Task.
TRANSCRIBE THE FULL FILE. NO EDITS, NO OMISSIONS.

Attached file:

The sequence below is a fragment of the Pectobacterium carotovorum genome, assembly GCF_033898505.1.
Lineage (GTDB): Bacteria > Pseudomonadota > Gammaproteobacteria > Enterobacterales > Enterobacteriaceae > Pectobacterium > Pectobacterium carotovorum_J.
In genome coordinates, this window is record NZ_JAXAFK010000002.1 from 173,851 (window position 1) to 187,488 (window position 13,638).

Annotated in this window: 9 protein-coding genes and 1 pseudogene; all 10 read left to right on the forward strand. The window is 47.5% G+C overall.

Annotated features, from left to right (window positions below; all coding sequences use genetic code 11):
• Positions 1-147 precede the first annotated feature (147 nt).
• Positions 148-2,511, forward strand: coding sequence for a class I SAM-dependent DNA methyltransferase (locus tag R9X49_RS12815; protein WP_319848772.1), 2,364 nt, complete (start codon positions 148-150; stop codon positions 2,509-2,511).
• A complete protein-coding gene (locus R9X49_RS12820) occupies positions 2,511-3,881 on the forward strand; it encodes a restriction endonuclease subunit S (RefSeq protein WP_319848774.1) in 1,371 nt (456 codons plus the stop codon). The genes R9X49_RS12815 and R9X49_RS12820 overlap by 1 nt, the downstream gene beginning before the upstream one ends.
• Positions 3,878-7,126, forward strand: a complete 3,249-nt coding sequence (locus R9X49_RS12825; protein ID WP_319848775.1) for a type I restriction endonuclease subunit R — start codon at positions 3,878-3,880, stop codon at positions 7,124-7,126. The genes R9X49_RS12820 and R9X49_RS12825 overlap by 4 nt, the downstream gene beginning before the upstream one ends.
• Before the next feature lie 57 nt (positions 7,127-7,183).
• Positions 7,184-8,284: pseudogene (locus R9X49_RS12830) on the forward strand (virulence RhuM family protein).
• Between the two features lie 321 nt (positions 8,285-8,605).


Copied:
The sequence below is a fragment of the Pectobacterium carotovorum genome, assembly GCF_033898505.1.
Lineage (GTDB): Bacteria > Pseudomonadota > Gammaproteobacteria > Enterobacterales > Enterobacteriaceae > Pectobacterium > Pectobacterium carotovorum_J.
In genome coordinates, this window is record NZ_JAXAFK010000002.1 from 173,851 (window position 1) to 187,488 (window position 13,638).

Annotated in this window: 9 protein-coding genes and 1 pseudogene; all 10 read left to right on the forward strand. The window is 47.5% G+C overall.

Annotated features, from left to right (window positions below; all coding sequences use genetic code 11):
• Positions 1-147 precede the first annotated feature (147 nt).
• Positions 148-2,511, forward strand: coding sequence for a class I SAM-dependent DNA methyltransferase (locus tag R9X49_RS12815; protein WP_319848772.1), 2,364 nt, complete (start codon positions 148-150; stop codon positions 2,509-2,511).
• A complete protein-coding gene (locus R9X49_RS12820) occupies positions 2,511-3,881 on the forward strand; it encodes a restriction endonuclease subunit S (RefSeq protein WP_319848774.1) in 1,371 nt (456 codons plus the stop codon). The genes R9X49_RS12815 and R9X49_RS12820 overlap by 1 nt, the downstream gene beginning before the upstream one ends.
• Positions 3,878-7,126, forward strand: a complete 3,249-nt coding sequence (locus R9X49_RS12825; protein ID WP_319848775.1) for a type I restriction endonuclease subunit R — start codon at positions 3,878-3,880, stop codon at positions 7,124-7,126. The genes R9X49_RS12820 and R9X49_RS12825 overlap by 4 nt, the downstream gene beginning before the upstream one ends.
• Before the next feature lie 57 nt (positions 7,127-7,183).
• Positions 7,184-8,284: pseudogene (locus R9X49_RS12830) on the forward strand (virulence RhuM family protein).
• Between the two features lie 321 nt (positions 8,285-8,605).